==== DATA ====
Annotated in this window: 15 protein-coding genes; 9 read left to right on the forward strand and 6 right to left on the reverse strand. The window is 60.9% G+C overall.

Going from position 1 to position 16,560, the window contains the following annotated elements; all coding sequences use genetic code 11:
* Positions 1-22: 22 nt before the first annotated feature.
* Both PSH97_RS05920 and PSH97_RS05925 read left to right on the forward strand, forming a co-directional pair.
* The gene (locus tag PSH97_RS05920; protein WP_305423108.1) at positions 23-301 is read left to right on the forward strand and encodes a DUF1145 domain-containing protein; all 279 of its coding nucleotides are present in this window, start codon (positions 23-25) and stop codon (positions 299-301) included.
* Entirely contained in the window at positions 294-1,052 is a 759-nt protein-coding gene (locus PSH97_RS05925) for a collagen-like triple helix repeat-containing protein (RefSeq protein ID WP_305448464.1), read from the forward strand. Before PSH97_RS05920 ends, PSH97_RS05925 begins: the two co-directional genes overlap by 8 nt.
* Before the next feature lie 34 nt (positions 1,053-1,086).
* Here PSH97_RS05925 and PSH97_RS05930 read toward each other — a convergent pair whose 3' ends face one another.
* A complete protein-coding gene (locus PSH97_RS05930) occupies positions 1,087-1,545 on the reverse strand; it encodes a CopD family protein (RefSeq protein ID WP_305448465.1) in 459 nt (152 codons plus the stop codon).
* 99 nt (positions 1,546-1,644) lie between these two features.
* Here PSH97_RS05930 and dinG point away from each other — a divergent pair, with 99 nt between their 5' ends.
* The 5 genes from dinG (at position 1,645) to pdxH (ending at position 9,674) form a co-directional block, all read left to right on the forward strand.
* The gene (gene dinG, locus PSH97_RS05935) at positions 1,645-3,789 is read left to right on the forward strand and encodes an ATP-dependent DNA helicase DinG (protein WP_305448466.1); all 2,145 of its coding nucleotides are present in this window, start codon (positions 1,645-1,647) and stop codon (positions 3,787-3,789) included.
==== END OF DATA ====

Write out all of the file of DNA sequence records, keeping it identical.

Annotated in this window: 15 protein-coding genes; 9 read left to right on the forward strand and 6 right to left on the reverse strand. The window is 60.9% G+C overall.

Going from position 1 to position 16,560, the window contains the following annotated elements; all coding sequences use genetic code 11:
* Positions 1-22: 22 nt before the first annotated feature.
* Both PSH97_RS05920 and PSH97_RS05925 read left to right on the forward strand, forming a co-directional pair.
* The gene (locus tag PSH97_RS05920; protein WP_305423108.1) at positions 23-301 is read left to right on the forward strand and encodes a DUF1145 domain-containing protein; all 279 of its coding nucleotides are present in this window, start codon (positions 23-25) and stop codon (positions 299-301) included.
* Entirely contained in the window at positions 294-1,052 is a 759-nt protein-coding gene (locus PSH97_RS05925) for a collagen-like triple helix repeat-containing protein (RefSeq protein ID WP_305448464.1), read from the forward strand. Before PSH97_RS05920 ends, PSH97_RS05925 begins: the two co-directional genes overlap by 8 nt.
* Before the next feature lie 34 nt (positions 1,053-1,086).
* Here PSH97_RS05925 and PSH97_RS05930 read toward each other — a convergent pair whose 3' ends face one another.
* A complete protein-coding gene (locus PSH97_RS05930) occupies positions 1,087-1,545 on the reverse strand; it encodes a CopD family protein (RefSeq protein ID WP_305448465.1) in 459 nt (152 codons plus the stop codon).
* 99 nt (positions 1,546-1,644) lie between these two features.
* Here PSH97_RS05930 and dinG point away from each other — a divergent pair, with 99 nt between their 5' ends.
* The 5 genes from dinG (at position 1,645) to pdxH (ending at position 9,674) form a co-directional block, all read left to right on the forward strand.
* The gene (gene dinG, locus PSH97_RS05935) at positions 1,645-3,789 is read left to right on the forward strand and encodes an ATP-dependent DNA helicase DinG (protein WP_305448466.1); all 2,145 of its coding nucleotides are present in this window, start codon (positions 1,645-1,647) and stop codon (positions 3,787-3,789) included.